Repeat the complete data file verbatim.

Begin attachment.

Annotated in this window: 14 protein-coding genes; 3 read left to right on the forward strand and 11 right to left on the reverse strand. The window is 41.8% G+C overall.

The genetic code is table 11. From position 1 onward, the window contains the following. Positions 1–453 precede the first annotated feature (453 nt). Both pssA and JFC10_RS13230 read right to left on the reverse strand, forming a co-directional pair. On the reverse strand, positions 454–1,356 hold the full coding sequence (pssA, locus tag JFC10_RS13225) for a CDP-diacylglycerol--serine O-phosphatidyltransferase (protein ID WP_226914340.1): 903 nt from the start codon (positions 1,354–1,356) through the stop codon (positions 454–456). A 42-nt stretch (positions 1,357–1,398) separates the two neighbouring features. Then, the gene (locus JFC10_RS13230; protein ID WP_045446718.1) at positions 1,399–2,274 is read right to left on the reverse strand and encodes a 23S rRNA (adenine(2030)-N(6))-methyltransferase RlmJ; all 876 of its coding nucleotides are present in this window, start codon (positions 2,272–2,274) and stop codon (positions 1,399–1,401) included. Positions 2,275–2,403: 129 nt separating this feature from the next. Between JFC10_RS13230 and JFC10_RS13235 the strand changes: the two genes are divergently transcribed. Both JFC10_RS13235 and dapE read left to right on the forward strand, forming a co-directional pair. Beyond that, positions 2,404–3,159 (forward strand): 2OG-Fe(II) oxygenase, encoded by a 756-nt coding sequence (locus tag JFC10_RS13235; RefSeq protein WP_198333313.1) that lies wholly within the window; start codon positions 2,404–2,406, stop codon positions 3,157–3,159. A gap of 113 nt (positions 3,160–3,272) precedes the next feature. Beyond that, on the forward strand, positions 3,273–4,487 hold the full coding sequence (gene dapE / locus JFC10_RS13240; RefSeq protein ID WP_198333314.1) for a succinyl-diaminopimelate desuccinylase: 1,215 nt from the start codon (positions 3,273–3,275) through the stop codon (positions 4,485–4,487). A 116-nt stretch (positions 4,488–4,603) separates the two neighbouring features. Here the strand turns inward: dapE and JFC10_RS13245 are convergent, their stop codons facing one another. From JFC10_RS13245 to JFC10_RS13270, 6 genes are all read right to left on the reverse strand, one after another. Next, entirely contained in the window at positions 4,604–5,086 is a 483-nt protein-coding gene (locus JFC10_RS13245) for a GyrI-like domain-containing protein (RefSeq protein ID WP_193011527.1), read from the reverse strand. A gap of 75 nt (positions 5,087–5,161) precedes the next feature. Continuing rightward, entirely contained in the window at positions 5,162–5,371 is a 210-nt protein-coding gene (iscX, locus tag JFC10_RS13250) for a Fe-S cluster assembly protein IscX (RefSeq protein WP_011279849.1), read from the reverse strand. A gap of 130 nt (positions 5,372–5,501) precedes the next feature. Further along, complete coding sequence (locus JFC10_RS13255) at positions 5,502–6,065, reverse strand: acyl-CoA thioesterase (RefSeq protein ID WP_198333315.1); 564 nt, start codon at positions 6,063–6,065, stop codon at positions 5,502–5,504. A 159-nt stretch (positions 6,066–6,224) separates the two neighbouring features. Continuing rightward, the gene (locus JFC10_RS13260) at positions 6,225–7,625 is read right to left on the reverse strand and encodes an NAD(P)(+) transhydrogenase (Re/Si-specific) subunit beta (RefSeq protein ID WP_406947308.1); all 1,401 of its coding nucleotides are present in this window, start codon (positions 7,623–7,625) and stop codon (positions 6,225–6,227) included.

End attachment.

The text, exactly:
Annotated in this window: 14 protein-coding genes; 3 read left to right on the forward strand and 11 right to left on the reverse strand. The window is 41.8% G+C overall.

The genetic code is table 11. From position 1 onward, the window contains the following. Positions 1–453 precede the first annotated feature (453 nt). Both pssA and JFC10_RS13230 read right to left on the reverse strand, forming a co-directional pair. On the reverse strand, positions 454–1,356 hold the full coding sequence (pssA, locus tag JFC10_RS13225) for a CDP-diacylglycerol--serine O-phosphatidyltransferase (protein ID WP_226914340.1): 903 nt from the start codon (positions 1,354–1,356) through the stop codon (positions 454–456). A 42-nt stretch (positions 1,357–1,398) separates the two neighbouring features. Then, the gene (locus JFC10_RS13230; protein ID WP_045446718.1) at positions 1,399–2,274 is read right to left on the reverse strand and encodes a 23S rRNA (adenine(2030)-N(6))-methyltransferase RlmJ; all 876 of its coding nucleotides are present in this window, start codon (positions 2,272–2,274) and stop codon (positions 1,399–1,401) included. Positions 2,275–2,403: 129 nt separating this feature from the next. Between JFC10_RS13230 and JFC10_RS13235 the strand changes: the two genes are divergently transcribed. Both JFC10_RS13235 and dapE read left to right on the forward strand, forming a co-directional pair. Beyond that, positions 2,404–3,159 (forward strand): 2OG-Fe(II) oxygenase, encoded by a 756-nt coding sequence (locus tag JFC10_RS13235; RefSeq protein WP_198333313.1) that lies wholly within the window; start codon positions 2,404–2,406, stop codon positions 3,157–3,159. A gap of 113 nt (positions 3,160–3,272) precedes the next feature. Beyond that, on the forward strand, positions 3,273–4,487 hold the full coding sequence (gene dapE / locus JFC10_RS13240; RefSeq protein ID WP_198333314.1) for a succinyl-diaminopimelate desuccinylase: 1,215 nt from the start codon (positions 3,273–3,275) through the stop codon (positions 4,485–4,487). A 116-nt stretch (positions 4,488–4,603) separates the two neighbouring features. Here the strand turns inward: dapE and JFC10_RS13245 are convergent, their stop codons facing one another. From JFC10_RS13245 to JFC10_RS13270, 6 genes are all read right to left on the reverse strand, one after another. Next, entirely contained in the window at positions 4,604–5,086 is a 483-nt protein-coding gene (locus JFC10_RS13245) for a GyrI-like domain-containing protein (RefSeq protein ID WP_193011527.1), read from the reverse strand. A gap of 75 nt (positions 5,087–5,161) precedes the next feature. Continuing rightward, entirely contained in the window at positions 5,162–5,371 is a 210-nt protein-coding gene (iscX, locus tag JFC10_RS13250) for a Fe-S cluster assembly protein IscX (RefSeq protein WP_011279849.1), read from the reverse strand. A gap of 130 nt (positions 5,372–5,501) precedes the next feature. Further along, complete coding sequence (locus JFC10_RS13255) at positions 5,502–6,065, reverse strand: acyl-CoA thioesterase (RefSeq protein ID WP_198333315.1); 564 nt, start codon at positions 6,063–6,065, stop codon at positions 5,502–5,504. A 159-nt stretch (positions 6,066–6,224) separates the two neighbouring features. Continuing rightward, the gene (locus JFC10_RS13260) at positions 6,225–7,625 is read right to left on the reverse strand and encodes an NAD(P)(+) transhydrogenase (Re/Si-specific) subunit beta (RefSeq protein ID WP_406947308.1); all 1,401 of its coding nucleotides are present in this window, start codon (positions 7,623–7,625) and stop codon (positions 6,225–6,227) included.